New Year and Student Stress
Happy New Year to you all! To celebrate the new year, a friend from the US came to visit. We first met during my trip to Thailand in June, where we only had a few hours together. Little did we know that we’d be reunited so soon. On New Year’s Eve, we met with my uni buddies in London where we all counted down and started 2018 together!
Although the New Year is a great excuse to celebrate, January is also a very dreaded season for students as coursework deadlines and exams are looming! I came back to uni a week early, just so that I could get up to speed with my work and meet up with my Drama group to rehearse in preparation for our final performance.
Sometimes whilst being so caught up with studies, students (including myself) often forget to take some “time-out” to just wind-back, maybe go for a meal with friends or just relax and enjoy some time alone. That’s how pressure builds up, and quite often, stress. Really little things can dramatically affect our mental health without us even realising! Coming back to uni after spending quality time with family over Christmas may trigger homesickness. In fact, Seasonal Affective Disorder (SAD) is a form of depression which comes and goes in seasonal patterns, especially winter. So feeling “under the weather”, especially at this time of year, is completely normal, especially as a student. But the greatest thing is that there’s so much help available, especially here at Loughborough (you can find a list of contacts at the end of this blog).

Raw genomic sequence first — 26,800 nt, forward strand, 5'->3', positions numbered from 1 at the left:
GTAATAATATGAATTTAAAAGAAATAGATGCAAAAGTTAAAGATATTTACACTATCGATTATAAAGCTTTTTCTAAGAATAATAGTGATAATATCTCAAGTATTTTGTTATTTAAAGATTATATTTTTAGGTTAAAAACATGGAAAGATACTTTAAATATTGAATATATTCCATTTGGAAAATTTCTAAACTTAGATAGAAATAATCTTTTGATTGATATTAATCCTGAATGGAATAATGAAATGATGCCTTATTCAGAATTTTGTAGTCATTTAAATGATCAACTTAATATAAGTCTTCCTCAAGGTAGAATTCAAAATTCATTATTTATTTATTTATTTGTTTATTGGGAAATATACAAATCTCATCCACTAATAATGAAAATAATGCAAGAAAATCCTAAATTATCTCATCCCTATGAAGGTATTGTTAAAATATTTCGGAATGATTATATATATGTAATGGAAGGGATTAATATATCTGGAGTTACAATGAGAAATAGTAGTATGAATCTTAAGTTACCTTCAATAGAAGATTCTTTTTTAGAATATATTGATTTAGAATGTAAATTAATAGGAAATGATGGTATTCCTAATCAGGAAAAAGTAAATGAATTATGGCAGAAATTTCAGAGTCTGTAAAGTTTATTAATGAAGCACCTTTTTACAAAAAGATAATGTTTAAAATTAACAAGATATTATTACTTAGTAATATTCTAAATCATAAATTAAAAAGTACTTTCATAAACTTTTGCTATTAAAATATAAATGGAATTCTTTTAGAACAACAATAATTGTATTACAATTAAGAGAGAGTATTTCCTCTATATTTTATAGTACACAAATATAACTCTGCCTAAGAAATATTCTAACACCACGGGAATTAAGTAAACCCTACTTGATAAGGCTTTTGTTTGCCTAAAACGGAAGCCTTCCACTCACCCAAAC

Quite often I find friends telling me that they feel mentally unwell but shy away from seeking support. From many conversations I’ve had, I’ve noticed that there are many negative stigmas associated with mental health, especially in black, Asian and ethnic minority communities. For instance, some have admitted that the idea of reaching out for support makes them feel like they have accepted defeat, and other male friends have said that their culture teaches that mental health is a sign of weakness instead of masculinity.
I think these types of stigmas derive from a lack of education on mental health. What’s key to remember is that mental illness is the same as any other biological illness, fact! If you break your leg, you’d never suffer in silence, you’d go to hospital to get it checked out and treated; in the same way, mental illnesses such anxiety, stress or depression are a completely normal part of life that can easily be treated in different ways that can help to lighten any burdens.
With exams and deadlines around the corner, I wish you all the very best. Remember, there’s plenty of support available if things start to get a bit too much, so let’s make the most of the facilities we are so fortunate to have! Here’s to a great year!
More support available at:
Loughborough Counselling Services- firstname.lastname@example.org
Loughborough Mental Health Support Team email@example.com
T: 01509 228338
NHS Helplines- http://bit.ly/2B8AOha
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